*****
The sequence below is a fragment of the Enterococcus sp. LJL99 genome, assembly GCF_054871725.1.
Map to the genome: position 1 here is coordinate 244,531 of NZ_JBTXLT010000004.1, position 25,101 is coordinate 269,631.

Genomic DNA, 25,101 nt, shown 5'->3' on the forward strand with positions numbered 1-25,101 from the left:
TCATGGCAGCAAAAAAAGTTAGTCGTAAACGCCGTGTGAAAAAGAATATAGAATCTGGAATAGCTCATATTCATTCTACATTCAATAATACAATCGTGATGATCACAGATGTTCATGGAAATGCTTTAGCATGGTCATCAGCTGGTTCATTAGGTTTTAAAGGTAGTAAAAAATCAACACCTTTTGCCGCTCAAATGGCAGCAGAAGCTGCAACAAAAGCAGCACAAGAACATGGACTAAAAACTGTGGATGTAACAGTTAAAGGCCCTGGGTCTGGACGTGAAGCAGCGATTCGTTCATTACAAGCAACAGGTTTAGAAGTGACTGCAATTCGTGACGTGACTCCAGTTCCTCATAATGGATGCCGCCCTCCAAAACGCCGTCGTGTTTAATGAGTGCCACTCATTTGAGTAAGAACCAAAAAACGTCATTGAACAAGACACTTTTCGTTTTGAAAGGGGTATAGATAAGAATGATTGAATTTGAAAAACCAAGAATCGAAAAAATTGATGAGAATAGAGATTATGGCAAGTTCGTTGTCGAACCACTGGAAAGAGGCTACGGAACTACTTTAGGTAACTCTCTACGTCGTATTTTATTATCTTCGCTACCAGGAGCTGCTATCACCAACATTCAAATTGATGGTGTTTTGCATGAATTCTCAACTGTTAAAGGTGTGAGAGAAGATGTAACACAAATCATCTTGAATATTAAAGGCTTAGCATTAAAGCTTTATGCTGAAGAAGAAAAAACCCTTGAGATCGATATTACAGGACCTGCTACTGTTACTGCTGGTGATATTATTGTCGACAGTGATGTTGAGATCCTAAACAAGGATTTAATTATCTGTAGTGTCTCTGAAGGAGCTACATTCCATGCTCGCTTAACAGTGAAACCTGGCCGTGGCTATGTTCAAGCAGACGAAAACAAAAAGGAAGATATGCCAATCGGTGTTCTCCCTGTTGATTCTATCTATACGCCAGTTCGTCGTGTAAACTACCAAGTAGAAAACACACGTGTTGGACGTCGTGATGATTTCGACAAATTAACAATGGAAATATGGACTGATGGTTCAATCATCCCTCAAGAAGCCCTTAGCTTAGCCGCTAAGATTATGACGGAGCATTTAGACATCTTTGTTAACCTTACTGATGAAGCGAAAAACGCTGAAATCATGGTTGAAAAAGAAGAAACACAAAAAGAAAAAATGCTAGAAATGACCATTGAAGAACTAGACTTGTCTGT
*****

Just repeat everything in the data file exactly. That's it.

The sequence below is a fragment of the Enterococcus sp. LJL99 genome, assembly GCF_054871725.1.
Map to the genome: position 1 here is coordinate 244,531 of NZ_JBTXLT010000004.1, position 25,101 is coordinate 269,631.

Genomic DNA, 25,101 nt, shown 5'->3' on the forward strand with positions numbered 1-25,101 from the left:
TCATGGCAGCAAAAAAAGTTAGTCGTAAACGCCGTGTGAAAAAGAATATAGAATCTGGAATAGCTCATATTCATTCTACATTCAATAATACAATCGTGATGATCACAGATGTTCATGGAAATGCTTTAGCATGGTCATCAGCTGGTTCATTAGGTTTTAAAGGTAGTAAAAAATCAACACCTTTTGCCGCTCAAATGGCAGCAGAAGCTGCAACAAAAGCAGCACAAGAACATGGACTAAAAACTGTGGATGTAACAGTTAAAGGCCCTGGGTCTGGACGTGAAGCAGCGATTCGTTCATTACAAGCAACAGGTTTAGAAGTGACTGCAATTCGTGACGTGACTCCAGTTCCTCATAATGGATGCCGCCCTCCAAAACGCCGTCGTGTTTAATGAGTGCCACTCATTTGAGTAAGAACCAAAAAACGTCATTGAACAAGACACTTTTCGTTTTGAAAGGGGTATAGATAAGAATGATTGAATTTGAAAAACCAAGAATCGAAAAAATTGATGAGAATAGAGATTATGGCAAGTTCGTTGTCGAACCACTGGAAAGAGGCTACGGAACTACTTTAGGTAACTCTCTACGTCGTATTTTATTATCTTCGCTACCAGGAGCTGCTATCACCAACATTCAAATTGATGGTGTTTTGCATGAATTCTCAACTGTTAAAGGTGTGAGAGAAGATGTAACACAAATCATCTTGAATATTAAAGGCTTAGCATTAAAGCTTTATGCTGAAGAAGAAAAAACCCTTGAGATCGATATTACAGGACCTGCTACTGTTACTGCTGGTGATATTATTGTCGACAGTGATGTTGAGATCCTAAACAAGGATTTAATTATCTGTAGTGTCTCTGAAGGAGCTACATTCCATGCTCGCTTAACAGTGAAACCTGGCCGTGGCTATGTTCAAGCAGACGAAAACAAAAAGGAAGATATGCCAATCGGTGTTCTCCCTGTTGATTCTATCTATACGCCAGTTCGTCGTGTAAACTACCAAGTAGAAAACACACGTGTTGGACGTCGTGATGATTTCGACAAATTAACAATGGAAATATGGACTGATGGTTCAATCATCCCTCAAGAAGCCCTTAGCTTAGCCGCTAAGATTATGACGGAGCATTTAGACATCTTTGTTAACCTTACTGATGAAGCGAAAAACGCTGAAATCATGGTTGAAAAAGAAGAAACACAAAAAGAAAAAATGCTAGAAATGACCATTGAAGAACTAGACTTGTCTGT